Impaired sleep is associated with low testosterone in US adult males: results from the National Health and Nutrition Examination Survey
Testosterone deficiency has been linked to several adverse health outcomes and recent data have suggested that abnormal sleep quality may result in lower testosterone levels. We assessed the effect of self-reported sleep patterns on serum testosterone while controlling for co-morbidities, and baseline demographics.
Materials and methods
Using data collected from the 2011–2012 National Health and Nutrition Examination Survey (NHANES), we extracted serum total testosterone level, sleep duration, demographic, and co-morbidities for men aged 16 years and older. Univariate and multivariate linear regression was used to estimate the association of number of hours slept, co-morbidities, and demographics with serum testosterone.
Among the 9756 individuals in the NHANES dataset, 2295 (23.5%) were males 16 years and older with a median (interquartile range) age of 46 years (29–62) who also had serum testosterone levels drawn. Median serum testosterone level was 377 ng/dL (IQR: 279–492 ng/dL). Median number of hours slept was 7 h (IQR: 6–8 h). On multivariate linear regression, we found serum testosterone decreased by 0.49 ng/dL per year of age (p = 0.04), 5.85 ng/dL per hour loss of sleep (p < 0.01) and 6.18 ng/dL per unit of body mass index (BMI) increase (p < 0.01).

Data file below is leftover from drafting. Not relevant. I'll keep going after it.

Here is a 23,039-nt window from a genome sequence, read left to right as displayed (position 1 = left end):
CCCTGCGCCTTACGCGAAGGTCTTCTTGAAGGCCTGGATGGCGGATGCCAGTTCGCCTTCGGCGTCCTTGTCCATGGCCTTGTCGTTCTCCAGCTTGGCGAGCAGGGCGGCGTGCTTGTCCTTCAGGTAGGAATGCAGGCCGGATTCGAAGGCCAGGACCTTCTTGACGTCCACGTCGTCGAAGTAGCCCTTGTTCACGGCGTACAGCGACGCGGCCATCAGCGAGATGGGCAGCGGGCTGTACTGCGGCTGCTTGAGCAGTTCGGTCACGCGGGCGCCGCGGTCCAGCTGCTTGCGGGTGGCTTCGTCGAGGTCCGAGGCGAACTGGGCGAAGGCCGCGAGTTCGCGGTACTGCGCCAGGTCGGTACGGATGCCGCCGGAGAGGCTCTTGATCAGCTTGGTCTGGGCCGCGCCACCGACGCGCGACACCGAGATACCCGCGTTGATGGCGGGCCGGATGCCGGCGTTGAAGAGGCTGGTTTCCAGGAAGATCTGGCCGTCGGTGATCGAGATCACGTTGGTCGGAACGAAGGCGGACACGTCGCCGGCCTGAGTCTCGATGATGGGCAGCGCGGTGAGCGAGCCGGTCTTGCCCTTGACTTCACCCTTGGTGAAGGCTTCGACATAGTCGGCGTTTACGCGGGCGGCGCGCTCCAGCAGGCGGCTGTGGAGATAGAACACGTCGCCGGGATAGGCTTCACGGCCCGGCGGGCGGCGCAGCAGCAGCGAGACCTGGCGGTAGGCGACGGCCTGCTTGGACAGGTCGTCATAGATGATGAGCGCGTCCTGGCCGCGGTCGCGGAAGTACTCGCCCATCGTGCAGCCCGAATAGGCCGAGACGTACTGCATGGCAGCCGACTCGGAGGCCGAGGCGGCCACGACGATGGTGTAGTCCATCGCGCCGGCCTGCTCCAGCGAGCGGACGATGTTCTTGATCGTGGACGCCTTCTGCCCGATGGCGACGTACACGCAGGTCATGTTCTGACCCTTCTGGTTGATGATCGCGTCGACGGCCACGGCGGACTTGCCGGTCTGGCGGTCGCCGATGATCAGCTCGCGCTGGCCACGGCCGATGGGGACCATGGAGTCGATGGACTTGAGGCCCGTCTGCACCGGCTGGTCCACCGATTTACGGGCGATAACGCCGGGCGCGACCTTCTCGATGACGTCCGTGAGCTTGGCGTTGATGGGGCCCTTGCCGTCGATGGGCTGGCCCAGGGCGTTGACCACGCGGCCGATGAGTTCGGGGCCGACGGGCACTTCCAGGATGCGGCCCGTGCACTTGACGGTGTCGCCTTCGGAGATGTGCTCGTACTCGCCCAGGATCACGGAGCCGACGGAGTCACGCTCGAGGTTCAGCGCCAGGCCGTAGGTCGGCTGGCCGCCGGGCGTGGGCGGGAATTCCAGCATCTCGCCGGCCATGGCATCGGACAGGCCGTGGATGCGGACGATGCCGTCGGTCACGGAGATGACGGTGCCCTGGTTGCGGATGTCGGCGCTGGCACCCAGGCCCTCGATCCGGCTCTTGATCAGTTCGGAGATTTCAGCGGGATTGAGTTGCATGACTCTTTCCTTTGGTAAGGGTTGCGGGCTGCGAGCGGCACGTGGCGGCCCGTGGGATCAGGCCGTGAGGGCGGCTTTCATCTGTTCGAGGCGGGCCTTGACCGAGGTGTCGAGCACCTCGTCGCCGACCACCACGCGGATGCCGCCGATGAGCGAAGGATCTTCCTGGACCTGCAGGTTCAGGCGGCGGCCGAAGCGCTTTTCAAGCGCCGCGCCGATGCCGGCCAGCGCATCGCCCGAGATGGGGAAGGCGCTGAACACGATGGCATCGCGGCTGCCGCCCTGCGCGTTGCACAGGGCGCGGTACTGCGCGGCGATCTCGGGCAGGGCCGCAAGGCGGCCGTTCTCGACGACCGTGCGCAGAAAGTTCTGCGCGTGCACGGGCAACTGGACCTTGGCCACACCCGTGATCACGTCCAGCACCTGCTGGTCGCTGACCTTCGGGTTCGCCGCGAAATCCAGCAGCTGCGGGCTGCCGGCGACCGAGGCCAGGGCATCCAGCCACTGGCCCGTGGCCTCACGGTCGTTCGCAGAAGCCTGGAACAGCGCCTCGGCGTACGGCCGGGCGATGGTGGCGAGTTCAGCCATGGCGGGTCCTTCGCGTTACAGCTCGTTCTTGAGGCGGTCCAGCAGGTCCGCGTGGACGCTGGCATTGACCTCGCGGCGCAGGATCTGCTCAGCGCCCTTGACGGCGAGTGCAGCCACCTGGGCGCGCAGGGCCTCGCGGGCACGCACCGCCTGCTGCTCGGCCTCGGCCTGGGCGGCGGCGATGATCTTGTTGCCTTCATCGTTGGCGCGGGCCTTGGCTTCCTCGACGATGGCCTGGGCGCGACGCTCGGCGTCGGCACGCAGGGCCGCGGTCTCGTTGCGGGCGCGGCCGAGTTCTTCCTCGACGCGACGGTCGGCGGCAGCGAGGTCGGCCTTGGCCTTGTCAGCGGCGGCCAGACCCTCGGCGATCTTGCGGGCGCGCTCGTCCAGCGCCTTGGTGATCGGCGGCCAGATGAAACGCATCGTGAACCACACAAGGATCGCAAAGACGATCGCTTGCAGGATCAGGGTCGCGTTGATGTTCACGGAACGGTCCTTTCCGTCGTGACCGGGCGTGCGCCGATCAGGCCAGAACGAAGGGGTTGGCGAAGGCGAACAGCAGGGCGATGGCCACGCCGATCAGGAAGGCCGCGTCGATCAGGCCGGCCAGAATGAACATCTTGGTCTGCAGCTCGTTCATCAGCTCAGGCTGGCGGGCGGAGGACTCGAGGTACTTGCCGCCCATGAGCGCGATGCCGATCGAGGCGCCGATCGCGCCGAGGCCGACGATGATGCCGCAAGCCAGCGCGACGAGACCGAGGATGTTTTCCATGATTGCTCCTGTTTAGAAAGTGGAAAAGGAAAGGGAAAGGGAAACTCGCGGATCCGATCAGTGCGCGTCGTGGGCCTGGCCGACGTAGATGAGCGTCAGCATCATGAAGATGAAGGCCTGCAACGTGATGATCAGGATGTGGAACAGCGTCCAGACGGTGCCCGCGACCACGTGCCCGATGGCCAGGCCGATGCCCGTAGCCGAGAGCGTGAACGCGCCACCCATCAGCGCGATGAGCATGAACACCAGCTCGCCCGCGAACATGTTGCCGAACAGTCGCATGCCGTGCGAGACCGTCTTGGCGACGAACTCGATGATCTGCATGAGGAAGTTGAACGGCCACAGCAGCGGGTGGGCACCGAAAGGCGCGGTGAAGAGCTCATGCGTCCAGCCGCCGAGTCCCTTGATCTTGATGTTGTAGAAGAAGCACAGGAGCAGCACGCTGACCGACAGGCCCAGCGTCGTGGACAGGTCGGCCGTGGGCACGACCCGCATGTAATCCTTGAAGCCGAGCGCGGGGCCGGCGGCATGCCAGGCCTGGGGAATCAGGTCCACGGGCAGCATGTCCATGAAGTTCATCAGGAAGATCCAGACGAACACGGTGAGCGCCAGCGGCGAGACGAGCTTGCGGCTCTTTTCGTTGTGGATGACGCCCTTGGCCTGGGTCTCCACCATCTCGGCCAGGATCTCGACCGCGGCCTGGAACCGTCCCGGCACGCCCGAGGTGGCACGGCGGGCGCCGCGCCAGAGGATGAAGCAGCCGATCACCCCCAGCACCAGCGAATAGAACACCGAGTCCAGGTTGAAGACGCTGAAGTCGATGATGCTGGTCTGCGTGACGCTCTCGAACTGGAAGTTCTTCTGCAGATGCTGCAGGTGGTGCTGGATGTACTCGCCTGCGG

Among men aged 16–80 in the United States, we found increasing age, impaired sleep and elevated BMI is associated with low testosterone. It is important, therefore, that evaluation and treatment of reduced serum testosterone should also include improving sleep duration in combination with weight management.
KeywordsSleep Testosterone National Health and Nutrition Examination Survey Male Hormones
Protocol/project development: PP, TK, RR. Data collection or management: PP, TK. Data analysis: PP, TK. Manuscript writing/editing: PP, BS, TK, RR.
Compliance with ethical standards
Conflict of interest
The authors declare that they have no conflict of interest.
All procedures performed in studies involving human participants were in accordance with the ethical standards of the institutional and/or national research committee and with the 1964 Helsinki declaration and its later amendments or comparable ethical standards.
Informed consent was obtained from all individual participants included in the study.
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